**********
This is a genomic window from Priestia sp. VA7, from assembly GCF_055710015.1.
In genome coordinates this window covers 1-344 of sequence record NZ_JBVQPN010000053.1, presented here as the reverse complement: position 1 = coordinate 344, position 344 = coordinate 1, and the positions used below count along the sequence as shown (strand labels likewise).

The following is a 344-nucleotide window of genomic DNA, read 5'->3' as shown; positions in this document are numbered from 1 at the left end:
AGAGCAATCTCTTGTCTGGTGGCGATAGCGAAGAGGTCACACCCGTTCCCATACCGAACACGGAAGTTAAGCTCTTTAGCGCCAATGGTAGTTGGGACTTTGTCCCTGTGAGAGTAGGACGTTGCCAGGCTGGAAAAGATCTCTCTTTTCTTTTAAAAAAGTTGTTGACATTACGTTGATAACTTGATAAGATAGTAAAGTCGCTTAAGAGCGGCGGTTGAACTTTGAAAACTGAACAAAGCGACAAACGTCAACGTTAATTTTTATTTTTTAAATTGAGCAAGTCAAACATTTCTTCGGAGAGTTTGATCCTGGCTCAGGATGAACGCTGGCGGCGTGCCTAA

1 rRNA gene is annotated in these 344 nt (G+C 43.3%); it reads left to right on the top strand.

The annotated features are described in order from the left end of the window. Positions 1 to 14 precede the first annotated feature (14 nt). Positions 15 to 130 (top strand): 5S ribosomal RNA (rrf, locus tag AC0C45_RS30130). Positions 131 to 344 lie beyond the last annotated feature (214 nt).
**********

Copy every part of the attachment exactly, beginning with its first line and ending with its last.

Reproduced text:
This is a genomic window from Priestia sp. VA7, from assembly GCF_055710015.1.
In genome coordinates this window covers 1-344 of sequence record NZ_JBVQPN010000053.1, presented here as the reverse complement: position 1 = coordinate 344, position 344 = coordinate 1, and the positions used below count along the sequence as shown (strand labels likewise).

The following is a 344-nucleotide window of genomic DNA, read 5'->3' as shown; positions in this document are numbered from 1 at the left end:
AGAGCAATCTCTTGTCTGGTGGCGATAGCGAAGAGGTCACACCCGTTCCCATACCGAACACGGAAGTTAAGCTCTTTAGCGCCAATGGTAGTTGGGACTTTGTCCCTGTGAGAGTAGGACGTTGCCAGGCTGGAAAAGATCTCTCTTTTCTTTTAAAAAAGTTGTTGACATTACGTTGATAACTTGATAAGATAGTAAAGTCGCTTAAGAGCGGCGGTTGAACTTTGAAAACTGAACAAAGCGACAAACGTCAACGTTAATTTTTATTTTTTAAATTGAGCAAGTCAAACATTTCTTCGGAGAGTTTGATCCTGGCTCAGGATGAACGCTGGCGGCGTGCCTAA

1 rRNA gene is annotated in these 344 nt (G+C 43.3%); it reads left to right on the top strand.

The annotated features are described in order from the left end of the window. Positions 1 to 14 precede the first annotated feature (14 nt). Positions 15 to 130 (top strand): 5S ribosomal RNA (rrf, locus tag AC0C45_RS30130). Positions 131 to 344 lie beyond the last annotated feature (214 nt).